A criminal missed opportunity in China
By Kent Ewing
HONG KONG - When the news broke that the National People's Congress (NPC), the
Chinese parliament, planned to make extensive changes to the wholly inadequate
Criminal Procedure Law, human-rights activists expressed hope that the
revisions would bring China in line with international practice.
That was eight years ago. Now that 99 draft amendments to the law have finally
been published on the NPC website, those hopes have been all but dashed. Under
the guise of protecting the nation against terrorism and other national
security threats, the proposed amendments, most of which are likely to be
accepted, would actually enshrine into law human-rights violations that have
long been the abhorrent norm among Chinese police and security forces.
The painfully drawn-out exercise - once so full of promise for those
who one day hope to see the rule of law prevail in Chinese society - is another
reminder that, in the final analysis, the Chinese Communist Party, not the
courts, remains China's ultimate arbiter in legal affairs. The constitution may
have been amended in 2004 to state that "the country respects and protects
human rights", but the party, through the legal system it dominates, adopts a
decidedly selective approach to that pledge.
For ordinary, law-abiding citizens who dutifully go about their business and
never publicly utter a challenging word, the amendments offer new protections
against illegal detention, torture and self-incrimination - all very much in
accord with international practice. But these loyal, do-what-you're-told
patriots are not the ones in need of such legal safeguards.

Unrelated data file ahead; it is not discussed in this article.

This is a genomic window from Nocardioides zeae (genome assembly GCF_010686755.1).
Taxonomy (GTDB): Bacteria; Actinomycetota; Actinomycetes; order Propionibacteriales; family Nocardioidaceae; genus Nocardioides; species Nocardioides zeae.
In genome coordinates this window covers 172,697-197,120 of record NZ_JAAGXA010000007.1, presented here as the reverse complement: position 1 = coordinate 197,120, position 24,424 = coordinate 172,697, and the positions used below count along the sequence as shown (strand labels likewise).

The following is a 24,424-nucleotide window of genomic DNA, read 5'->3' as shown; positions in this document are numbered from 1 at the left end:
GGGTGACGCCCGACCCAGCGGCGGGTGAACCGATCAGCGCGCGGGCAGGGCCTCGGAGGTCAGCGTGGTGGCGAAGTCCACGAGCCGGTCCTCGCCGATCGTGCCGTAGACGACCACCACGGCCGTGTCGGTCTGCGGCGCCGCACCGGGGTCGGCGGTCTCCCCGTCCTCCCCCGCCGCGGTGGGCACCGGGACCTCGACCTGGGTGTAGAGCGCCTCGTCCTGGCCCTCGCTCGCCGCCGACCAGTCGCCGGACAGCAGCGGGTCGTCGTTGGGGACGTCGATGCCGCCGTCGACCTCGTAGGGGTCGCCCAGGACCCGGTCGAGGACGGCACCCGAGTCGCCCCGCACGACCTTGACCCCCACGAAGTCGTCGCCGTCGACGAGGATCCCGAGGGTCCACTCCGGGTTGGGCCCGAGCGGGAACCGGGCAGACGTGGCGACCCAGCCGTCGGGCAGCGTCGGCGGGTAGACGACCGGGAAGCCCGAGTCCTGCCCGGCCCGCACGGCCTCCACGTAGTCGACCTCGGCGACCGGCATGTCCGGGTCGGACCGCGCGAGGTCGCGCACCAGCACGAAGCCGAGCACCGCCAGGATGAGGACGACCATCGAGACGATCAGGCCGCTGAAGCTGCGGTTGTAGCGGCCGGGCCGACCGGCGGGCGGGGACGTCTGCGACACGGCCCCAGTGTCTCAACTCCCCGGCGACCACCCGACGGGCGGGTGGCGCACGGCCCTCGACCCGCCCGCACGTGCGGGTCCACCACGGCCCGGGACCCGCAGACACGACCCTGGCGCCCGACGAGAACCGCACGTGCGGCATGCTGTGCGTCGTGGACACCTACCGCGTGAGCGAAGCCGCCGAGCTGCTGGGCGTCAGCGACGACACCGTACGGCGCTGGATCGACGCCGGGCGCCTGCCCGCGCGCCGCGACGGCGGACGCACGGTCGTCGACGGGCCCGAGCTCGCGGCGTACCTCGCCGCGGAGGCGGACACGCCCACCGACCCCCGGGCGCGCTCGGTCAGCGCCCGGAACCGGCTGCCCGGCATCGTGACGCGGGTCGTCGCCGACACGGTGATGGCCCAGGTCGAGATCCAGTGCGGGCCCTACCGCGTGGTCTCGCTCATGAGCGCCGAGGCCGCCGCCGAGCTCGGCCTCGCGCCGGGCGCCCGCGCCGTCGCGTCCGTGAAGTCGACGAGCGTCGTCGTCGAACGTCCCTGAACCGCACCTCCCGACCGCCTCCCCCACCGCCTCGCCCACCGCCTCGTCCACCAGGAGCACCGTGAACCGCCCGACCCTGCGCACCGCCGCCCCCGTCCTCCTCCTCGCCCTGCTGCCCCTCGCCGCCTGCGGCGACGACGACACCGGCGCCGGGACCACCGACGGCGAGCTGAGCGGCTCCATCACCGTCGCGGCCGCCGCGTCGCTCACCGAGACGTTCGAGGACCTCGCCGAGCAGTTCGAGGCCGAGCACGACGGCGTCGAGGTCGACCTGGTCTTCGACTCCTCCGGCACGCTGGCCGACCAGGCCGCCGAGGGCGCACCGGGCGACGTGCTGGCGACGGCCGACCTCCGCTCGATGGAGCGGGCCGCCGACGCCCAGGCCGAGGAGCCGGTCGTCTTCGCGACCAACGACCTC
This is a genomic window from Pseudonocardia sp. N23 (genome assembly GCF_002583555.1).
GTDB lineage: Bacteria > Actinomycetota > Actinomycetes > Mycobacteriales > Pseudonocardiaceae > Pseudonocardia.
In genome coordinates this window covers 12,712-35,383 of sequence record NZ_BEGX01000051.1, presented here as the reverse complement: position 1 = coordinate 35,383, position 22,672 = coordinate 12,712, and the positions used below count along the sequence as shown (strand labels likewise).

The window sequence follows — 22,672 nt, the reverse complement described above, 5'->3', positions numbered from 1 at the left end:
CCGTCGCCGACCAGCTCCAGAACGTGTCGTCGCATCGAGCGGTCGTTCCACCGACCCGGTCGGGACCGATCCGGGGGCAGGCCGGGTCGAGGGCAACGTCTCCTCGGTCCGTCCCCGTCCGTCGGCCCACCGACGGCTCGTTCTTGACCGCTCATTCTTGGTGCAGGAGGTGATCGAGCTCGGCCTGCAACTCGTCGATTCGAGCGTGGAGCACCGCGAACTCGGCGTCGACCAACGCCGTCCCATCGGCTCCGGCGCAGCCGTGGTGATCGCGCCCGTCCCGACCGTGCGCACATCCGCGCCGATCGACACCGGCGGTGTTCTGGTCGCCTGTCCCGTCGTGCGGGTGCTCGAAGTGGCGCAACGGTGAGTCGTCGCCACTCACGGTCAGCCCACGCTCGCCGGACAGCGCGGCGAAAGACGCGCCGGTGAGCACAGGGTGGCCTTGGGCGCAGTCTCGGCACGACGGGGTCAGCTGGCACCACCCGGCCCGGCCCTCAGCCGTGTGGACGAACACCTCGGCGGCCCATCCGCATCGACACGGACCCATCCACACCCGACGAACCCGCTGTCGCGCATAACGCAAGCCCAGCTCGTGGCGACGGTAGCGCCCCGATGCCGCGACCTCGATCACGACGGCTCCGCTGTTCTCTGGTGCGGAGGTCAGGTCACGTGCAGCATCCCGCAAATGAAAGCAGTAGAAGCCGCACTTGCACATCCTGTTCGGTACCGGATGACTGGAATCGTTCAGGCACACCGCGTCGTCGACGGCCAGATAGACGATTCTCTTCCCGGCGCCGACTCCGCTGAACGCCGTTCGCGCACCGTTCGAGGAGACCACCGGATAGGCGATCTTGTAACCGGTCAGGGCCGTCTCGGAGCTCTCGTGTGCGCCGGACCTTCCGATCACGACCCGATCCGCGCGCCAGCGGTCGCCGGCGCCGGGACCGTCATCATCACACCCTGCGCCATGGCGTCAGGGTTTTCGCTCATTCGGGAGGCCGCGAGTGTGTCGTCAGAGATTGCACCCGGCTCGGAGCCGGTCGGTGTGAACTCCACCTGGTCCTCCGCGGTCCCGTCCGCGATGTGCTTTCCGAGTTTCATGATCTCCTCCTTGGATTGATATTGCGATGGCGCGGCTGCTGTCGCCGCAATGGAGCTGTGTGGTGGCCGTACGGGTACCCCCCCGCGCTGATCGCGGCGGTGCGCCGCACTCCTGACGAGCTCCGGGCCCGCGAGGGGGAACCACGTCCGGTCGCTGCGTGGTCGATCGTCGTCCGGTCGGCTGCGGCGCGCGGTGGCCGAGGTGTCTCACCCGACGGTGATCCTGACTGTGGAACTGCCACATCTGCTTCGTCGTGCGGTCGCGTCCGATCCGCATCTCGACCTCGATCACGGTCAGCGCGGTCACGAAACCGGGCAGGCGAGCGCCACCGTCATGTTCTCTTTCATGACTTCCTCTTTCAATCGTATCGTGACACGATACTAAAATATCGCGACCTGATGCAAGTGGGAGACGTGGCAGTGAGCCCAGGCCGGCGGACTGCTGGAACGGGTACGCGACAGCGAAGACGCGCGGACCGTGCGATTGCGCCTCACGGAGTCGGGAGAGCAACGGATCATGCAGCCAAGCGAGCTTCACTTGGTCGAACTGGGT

It's those who don't keep their heads and their thoughts down who have to
worry; in its draft form, the law, first enacted in 1979 and revised in 1996,
excludes these free-thinking troublemakers from standard protections that apply
to everyone else.
One amendment would allow secret detentions of anyone suspected of terrorism or
endangering state security - or if somehow disclosing a suspect's lockup would
in the judgment of authorities "interfere with investigations". While Beijing
does have legitimate concerns about terrorism in the northwestern Xinjiang
region and also worries about separatists in Buddhist Tibet, anyone who can
read between the legal lines in China knows that the better part of this
amendment is aimed at dissidents who speak out against the party's
determination to keep its iron grip on power at all costs.
Those who dare to question single-party rule may be seized by police and locked
away in an unknown location for up to six months without any notice being given
to family, friends or colleagues. They simply "disappear". And, once that
happens, who is to stop them from being tortured into a false confession?
Such disappearing acts happen all the time. Chinese leaders launched an
especially harsh crackdown on dissidents in response to the so-called Arab
Spring that, since January, has been toppling totalitarian regimes across north
Africa and the Middle East.
The most famous victim of the recent crackdown - internationally acclaimed
artist Ai Weiwei - was seized last April at Beijing Capital International
Airport while waiting to board a plane to Hong Kong.
The burly and brash Ai, known for speaking out over his country's deplorable
human rights record, was once thought to be immune from political persecution
because of his world renown. But Beijing's worries about the chaos in the Arab
world spilling over into China canceled Ai's special status and, remarkably,
turned the nation's best-known artist into just another disappeared person.